Orders, Decorations and Medals (19 & 20 March 2008)

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Date of Auction: 19th & 20th March 2008

Sold for £1,000

Estimate: £1,100 - £1,300

Military General Service 1793-1814, 4 clasps, Busaco, Albuhera, Vittoria, Pyrenees (Samuel Hough, 34th Foot) edge bruising and polished, otherwise good fine £1100-1300

Footnote

Samuel Hough, a bricklayer from Newton, Cheshire, enlisted in the 34th Foot in April 1809.

Posted to the 2nd Battalion, which arrived in Portugal in the following year, he was present at Busaco that September, although his unit took little part in the action, but at Albuhera in May 1811, as part of Abercrombie’s Brigade, the Battalion was heavily engaged and lost three officers and 30 men killed, and four officers and 91 men wounded. It was next present in the action fought at Arroyo dos Molinos that October, where a large number of French prisoners were taken, including a band and drums, as a result of which the 34th became the only regiment in the British Army to be granted the battle honour “Arroyo dos Molinos”.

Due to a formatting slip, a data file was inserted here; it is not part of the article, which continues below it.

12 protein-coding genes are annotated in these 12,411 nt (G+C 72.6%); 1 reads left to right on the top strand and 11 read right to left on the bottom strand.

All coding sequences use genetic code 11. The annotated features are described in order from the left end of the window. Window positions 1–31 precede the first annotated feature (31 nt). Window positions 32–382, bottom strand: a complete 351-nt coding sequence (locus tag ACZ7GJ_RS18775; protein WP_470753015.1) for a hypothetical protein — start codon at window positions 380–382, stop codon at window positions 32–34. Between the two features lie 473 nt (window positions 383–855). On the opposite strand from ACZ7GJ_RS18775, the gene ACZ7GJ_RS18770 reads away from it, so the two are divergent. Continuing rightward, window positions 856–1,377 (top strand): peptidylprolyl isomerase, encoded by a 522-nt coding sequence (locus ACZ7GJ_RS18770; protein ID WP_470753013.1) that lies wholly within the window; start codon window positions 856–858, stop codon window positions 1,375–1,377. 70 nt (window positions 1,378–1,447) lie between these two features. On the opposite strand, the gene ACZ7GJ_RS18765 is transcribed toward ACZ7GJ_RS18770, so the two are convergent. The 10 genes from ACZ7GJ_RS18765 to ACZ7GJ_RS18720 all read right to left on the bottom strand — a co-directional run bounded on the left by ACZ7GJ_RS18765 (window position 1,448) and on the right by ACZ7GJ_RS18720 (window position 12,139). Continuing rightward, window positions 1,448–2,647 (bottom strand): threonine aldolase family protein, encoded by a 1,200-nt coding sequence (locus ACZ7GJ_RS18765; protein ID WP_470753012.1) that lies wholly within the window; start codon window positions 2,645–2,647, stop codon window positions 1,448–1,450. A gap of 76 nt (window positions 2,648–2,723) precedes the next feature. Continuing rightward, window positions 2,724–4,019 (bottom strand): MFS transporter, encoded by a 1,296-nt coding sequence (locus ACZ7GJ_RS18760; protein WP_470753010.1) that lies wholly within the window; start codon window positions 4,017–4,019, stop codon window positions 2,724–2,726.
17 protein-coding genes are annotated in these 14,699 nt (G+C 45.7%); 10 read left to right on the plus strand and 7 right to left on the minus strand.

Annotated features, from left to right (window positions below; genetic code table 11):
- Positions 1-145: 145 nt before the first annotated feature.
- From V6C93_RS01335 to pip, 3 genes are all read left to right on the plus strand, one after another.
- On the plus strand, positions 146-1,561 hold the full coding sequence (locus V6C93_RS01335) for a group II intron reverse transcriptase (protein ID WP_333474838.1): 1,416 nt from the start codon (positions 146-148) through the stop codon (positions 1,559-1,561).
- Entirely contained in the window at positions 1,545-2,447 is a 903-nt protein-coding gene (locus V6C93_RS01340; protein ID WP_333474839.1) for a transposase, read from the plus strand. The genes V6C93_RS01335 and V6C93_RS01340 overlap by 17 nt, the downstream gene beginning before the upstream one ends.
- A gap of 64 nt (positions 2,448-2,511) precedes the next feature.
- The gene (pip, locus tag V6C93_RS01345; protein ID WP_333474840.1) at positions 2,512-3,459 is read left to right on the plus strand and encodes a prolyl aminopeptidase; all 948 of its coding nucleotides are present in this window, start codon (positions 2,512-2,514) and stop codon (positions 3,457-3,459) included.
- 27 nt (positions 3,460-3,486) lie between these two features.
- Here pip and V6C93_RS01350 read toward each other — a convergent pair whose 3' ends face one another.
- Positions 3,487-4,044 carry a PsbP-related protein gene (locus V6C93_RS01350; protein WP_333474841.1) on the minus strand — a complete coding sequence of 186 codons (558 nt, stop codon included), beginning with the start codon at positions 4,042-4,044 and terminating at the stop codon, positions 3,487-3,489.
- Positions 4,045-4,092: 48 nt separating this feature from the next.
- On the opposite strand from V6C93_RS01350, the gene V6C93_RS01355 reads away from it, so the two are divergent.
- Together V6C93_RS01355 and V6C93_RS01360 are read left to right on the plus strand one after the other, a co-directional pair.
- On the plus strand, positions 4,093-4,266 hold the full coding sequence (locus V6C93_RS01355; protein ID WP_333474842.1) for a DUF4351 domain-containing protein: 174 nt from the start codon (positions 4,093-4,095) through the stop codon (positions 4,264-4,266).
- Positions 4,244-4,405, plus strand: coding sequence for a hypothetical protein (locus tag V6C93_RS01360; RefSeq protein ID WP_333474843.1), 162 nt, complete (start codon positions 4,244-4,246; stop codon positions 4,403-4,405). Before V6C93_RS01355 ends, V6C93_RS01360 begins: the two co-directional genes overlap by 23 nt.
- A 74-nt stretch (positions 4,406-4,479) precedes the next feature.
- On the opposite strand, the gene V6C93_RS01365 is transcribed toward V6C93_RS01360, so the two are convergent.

Next engaged at Vittoria in June 1813, the Battalion sustained 76 casualties, but far worse was to follow in the passes of the Pyrenees on 25 July, when, taken by surprise and overwhelmed by a superior French force, it suffered 300 casualties, among them Hough, who received ‘a gunshot wound of the right leg near Maya Pass in action with the enemy’ (WO 97/518 refers). Possibly he received his wound as a member of the 34th’s picquet stationed atop Aretesque Hill, part of a 400-strong force that was crushed by the French inside an hour with terrible loss, but more likely he was hit in the 34th’s equally gallant assault made on the same hill later that day:

‘It was death to go on against such a host, but it was the order, and we went on to destruction, marching up a narrow path, with men pumped out and breathless. We had no chance. The Colonel, always a good mark, being mounted and foremost, was first knocked over, very badly wounded. We persevered, pushed on, made a footing, and kept our ground’ (Sir Charles Oman, Wellington’s Army, refers).

The serious nature of Hough’s wound is shown by the fact that he was in the general hospital, or aboard ship, from this date until his final discharge in November 1814, when he was awarded a pension of 9d. a day.

At the time of the 1851 census, he was living with his wife Catherine at 5 Sutton Lane, Newton, and his occupation was given as ‘Bricksetter/Pensioner’. He died at the same address in September 1859, aged 79 years.